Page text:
I definitely take lots of notes while reading. I just don't hang on to those notes once I've processed them. The first step for me is taking notes while reading. Any of those notes that I want to incorporate into my zettelkasten are turned into permanent notes. Then, once I've finished processing the notes, I make my Literature Note summary.

    I am slower off the mark than some, so perhaps that's at issue.

    Don't sell yourself short! Everyone has their own process. If you learn best by taking lots of notes and rereading sections of the book several time, then that's what you should do! I think that all that zettelkasten does is add another step to that process. It asks, "What do you do with your notes when you're done reading?" The answer lies in splitting the notes up, linking them into your other notes, and maybe adding some of your own thoughts and commentary.

    Also, remember that practice is a key part of improvement. The more you engage with your zettelkasten and your note taking process, the better you will get at executing that process. At first, it can be hard to figure out what to put into a permanent note. Maybe you will find that your notes are too short or too long, have too many links or too few. The more you work on it, the better you will get. The most recent notes I've added to my zettelkasten are way more useful than the ones I added when I first started. Whenever I stumble across an older note that isn't well written, I try to edit it and improve it to be more in line with my current notes. It's always a work in progress, every new note getting easier and improving over the last note I added.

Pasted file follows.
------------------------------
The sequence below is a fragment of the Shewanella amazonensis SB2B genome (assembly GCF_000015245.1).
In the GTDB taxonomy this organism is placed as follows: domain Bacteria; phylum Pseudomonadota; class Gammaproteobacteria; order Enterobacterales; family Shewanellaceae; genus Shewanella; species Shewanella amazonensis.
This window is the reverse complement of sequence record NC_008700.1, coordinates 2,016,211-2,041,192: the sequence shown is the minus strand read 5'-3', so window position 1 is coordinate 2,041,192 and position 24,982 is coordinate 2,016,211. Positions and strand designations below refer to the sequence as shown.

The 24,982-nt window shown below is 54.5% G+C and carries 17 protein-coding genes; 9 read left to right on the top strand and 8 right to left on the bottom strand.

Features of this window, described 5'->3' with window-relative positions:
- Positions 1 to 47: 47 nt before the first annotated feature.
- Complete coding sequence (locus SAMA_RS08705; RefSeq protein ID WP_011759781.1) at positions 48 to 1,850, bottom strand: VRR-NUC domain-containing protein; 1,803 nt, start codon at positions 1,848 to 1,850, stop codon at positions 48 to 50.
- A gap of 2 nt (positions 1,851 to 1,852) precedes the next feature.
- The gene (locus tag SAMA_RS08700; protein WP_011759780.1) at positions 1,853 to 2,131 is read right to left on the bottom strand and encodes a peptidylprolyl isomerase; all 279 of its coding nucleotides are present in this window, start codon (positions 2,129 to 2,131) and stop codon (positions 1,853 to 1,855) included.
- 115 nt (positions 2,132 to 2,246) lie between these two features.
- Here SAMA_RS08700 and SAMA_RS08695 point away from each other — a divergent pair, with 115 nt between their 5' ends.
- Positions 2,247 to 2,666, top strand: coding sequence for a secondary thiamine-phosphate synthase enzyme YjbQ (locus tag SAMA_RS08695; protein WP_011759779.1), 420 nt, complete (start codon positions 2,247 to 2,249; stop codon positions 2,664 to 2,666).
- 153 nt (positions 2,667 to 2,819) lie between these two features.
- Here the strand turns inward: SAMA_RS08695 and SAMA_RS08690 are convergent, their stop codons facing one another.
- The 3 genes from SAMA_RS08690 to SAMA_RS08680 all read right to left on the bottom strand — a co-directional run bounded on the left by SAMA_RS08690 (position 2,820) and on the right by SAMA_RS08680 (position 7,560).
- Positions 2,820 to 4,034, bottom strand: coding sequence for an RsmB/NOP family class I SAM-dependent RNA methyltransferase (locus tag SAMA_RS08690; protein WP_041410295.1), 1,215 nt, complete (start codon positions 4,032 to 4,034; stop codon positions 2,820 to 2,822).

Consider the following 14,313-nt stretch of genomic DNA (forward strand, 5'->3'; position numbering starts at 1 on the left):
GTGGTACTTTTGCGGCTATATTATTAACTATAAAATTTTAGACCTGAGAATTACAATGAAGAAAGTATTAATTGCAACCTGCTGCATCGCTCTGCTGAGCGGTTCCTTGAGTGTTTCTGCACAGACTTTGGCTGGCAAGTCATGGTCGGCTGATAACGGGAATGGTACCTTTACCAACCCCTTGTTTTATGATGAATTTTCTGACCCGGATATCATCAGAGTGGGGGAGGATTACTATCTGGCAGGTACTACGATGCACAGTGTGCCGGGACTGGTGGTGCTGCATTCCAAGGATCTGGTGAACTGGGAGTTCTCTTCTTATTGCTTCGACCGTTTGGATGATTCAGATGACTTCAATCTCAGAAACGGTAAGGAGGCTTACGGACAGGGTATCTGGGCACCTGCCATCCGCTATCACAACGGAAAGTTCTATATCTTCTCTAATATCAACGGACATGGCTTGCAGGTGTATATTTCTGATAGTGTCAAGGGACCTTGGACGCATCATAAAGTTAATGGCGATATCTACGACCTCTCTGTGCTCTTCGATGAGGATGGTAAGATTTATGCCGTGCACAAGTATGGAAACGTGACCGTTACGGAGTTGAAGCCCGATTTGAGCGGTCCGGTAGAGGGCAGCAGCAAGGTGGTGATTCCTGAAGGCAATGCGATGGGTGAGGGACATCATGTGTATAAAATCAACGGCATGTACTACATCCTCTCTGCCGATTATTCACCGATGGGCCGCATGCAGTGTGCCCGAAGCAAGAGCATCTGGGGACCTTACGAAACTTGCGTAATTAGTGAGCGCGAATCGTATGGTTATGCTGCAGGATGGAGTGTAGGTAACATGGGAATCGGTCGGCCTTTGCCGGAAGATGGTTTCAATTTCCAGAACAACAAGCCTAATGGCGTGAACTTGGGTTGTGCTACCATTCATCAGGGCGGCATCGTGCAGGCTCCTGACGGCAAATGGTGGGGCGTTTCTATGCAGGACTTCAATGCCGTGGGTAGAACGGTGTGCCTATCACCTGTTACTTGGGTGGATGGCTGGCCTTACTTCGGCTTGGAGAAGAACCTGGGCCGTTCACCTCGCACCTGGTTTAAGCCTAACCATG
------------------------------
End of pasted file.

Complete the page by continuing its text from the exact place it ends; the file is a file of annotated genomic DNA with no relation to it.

• @prometheanhindsight said:

    Also, remember that practice is a key part of improvement. The more you engage with your zettelkasten and your note taking process, the better you will get at executing that process. At first, it can be hard to figure out what to put into a permanent note. Maybe you will find that your notes are too short or too long, have too many links or too few. The more you work on it, the better you will get. The most recent notes I've added to my zettelkasten are way more useful than the ones I added when I first started. Whenever I stumble across an older note that isn't well written, I try to edit it and improve it to be more in line with my current notes. It's always a work in progress, every new note getting easier and improving over the last note I added.

    This is very good advice :)

  • @GeoEng51 said:

    @prometheanhindsight said:

    Also, remember that practice is a key part of improvement. The more you engage with your zettelkasten and your note taking process, the better you will get at executing that process. At first, it can be hard to figure out what to put into a permanent note. Maybe you will find that your notes are too short or too long, have too many links or too few. The more you work on it, the better you will get. The most recent notes I've added to my zettelkasten are way more useful than the ones I added when I first started. Whenever I stumble across an older note that isn't well written, I try to edit it and improve it to be more in line with my current notes. It's always a work in progress, every new note getting easier and improving over the last note I added.

    This is very good advice :)

    In theory as well as in practice, I suppose! Thank you.

  • @jeannelking thanks for sharing your process! I do prefer working with handwritten notes in the beginning as well and will definitely think about improving my process by adapting some of your habits.

    Right now, i do something similar with my fleeting notes and use a big "Z" as a symbol to mark them as digitalized.